Again expressing his opinion that the matter is a simple dissolution of property issue, he said, "This is turning into the War of the Roses."Brad Beilly, counsel for Martin, replied that it was contrary to the rules of evidence to introduce a new document, and questioned the validity of the March 1997 entry due to Weiner having had access to the foal certificate at that time. "Besides, if we started all over there would be a taint on the case since (Henning) has already ruled that the testimony is not credible," he said.Henning indicated that she would review a transcript of the original trial before ruling on the motion, but expressed some doubt about her jurisdiction in the matter since Dale Smallwood, owner of Val's Prince until his 1995 sale to Martin and Weiner, has filed suit in the Fourth District Court of Appeals also claiming ownership of Val's Prince. Smallwood's attorney Rhonda Chambers participated in the hearing via telephone conference.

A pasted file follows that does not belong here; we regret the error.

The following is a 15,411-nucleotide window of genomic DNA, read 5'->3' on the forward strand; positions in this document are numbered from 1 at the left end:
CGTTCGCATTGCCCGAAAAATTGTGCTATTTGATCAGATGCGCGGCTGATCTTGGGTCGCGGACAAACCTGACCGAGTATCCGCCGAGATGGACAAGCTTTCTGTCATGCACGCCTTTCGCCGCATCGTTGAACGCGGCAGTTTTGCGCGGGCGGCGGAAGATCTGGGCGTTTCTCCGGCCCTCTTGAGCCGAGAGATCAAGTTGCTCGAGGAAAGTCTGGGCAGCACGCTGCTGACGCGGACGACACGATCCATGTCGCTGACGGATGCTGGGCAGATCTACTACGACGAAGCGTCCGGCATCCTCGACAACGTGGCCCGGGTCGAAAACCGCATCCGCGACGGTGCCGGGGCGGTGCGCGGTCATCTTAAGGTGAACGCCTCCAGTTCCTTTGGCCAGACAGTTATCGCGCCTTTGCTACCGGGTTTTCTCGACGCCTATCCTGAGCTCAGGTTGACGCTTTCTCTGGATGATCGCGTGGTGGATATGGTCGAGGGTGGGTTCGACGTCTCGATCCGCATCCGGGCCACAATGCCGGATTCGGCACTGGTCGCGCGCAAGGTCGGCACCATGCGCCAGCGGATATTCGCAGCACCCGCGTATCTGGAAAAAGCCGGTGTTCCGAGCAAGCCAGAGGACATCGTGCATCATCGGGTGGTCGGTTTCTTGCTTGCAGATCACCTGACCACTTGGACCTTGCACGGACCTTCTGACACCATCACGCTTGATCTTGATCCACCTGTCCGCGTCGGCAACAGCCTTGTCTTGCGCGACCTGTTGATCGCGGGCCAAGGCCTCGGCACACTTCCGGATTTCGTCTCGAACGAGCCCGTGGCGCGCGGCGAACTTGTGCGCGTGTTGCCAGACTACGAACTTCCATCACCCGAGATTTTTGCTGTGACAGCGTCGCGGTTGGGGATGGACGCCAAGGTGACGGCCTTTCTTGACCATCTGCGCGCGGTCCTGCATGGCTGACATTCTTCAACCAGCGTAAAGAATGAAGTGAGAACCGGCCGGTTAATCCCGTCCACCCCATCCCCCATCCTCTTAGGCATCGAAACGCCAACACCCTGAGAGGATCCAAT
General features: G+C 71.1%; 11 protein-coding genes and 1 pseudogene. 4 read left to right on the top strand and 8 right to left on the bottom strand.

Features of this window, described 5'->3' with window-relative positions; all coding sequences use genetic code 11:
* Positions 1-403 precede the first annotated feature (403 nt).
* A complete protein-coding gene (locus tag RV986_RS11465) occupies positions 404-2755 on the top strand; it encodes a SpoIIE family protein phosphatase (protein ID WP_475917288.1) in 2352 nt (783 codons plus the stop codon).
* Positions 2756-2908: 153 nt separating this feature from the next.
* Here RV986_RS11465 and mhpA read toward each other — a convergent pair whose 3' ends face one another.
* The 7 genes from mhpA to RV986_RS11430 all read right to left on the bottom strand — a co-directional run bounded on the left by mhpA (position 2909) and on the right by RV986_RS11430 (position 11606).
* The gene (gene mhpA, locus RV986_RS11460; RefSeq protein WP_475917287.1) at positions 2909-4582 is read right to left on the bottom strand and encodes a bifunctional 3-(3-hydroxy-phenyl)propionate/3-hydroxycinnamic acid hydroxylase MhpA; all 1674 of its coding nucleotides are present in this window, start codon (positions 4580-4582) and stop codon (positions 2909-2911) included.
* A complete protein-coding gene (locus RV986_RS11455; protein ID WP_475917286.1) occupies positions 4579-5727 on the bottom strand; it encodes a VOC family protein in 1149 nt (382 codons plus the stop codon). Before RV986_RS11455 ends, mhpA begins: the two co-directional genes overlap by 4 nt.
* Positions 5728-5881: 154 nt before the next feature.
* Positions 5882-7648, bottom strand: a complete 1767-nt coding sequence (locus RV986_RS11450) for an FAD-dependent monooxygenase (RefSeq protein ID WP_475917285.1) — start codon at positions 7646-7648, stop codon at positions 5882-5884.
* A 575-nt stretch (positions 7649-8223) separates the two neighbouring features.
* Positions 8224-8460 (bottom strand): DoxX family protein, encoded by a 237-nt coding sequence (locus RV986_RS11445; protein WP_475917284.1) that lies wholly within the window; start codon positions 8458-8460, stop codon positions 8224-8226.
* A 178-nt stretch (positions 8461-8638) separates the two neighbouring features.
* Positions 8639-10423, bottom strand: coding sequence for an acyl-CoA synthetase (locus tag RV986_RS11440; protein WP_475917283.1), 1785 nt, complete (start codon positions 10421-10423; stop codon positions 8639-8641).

Months after ruling on behalf of the plaintiff in Robin Martin's lawsuit against former fiancée Steve Weiner seeking to grant her full ownership of gelding Val's Prince, Broward County (Fla.) judge Patricia Englander Henning heard arguments Friday to vacate her order based upon an outdated foal certificate being placed in evidence.On Nov. 15, 2000, Henning ruled that, unable to rely on the veracity of the bulk of the testimony in the case, she would grant ownership of Val's Prince to Martin since she was the owner of record as indicated on the Jockey Club's foal certificate. In the rehearing, Weiner's attorney Doc Blanchard contended that Henning had ruled on a foal certificate that failed to represent a transfer of 50% ownership to Weiner in March 1997."What the plaintiff introduced into evidence \ was not the foal certificate as of the date of the trial," Blanchard said in support of his motion for a new trial, "As soon as I found it was important to the ruling and it was wrong I brought it to the court's attention."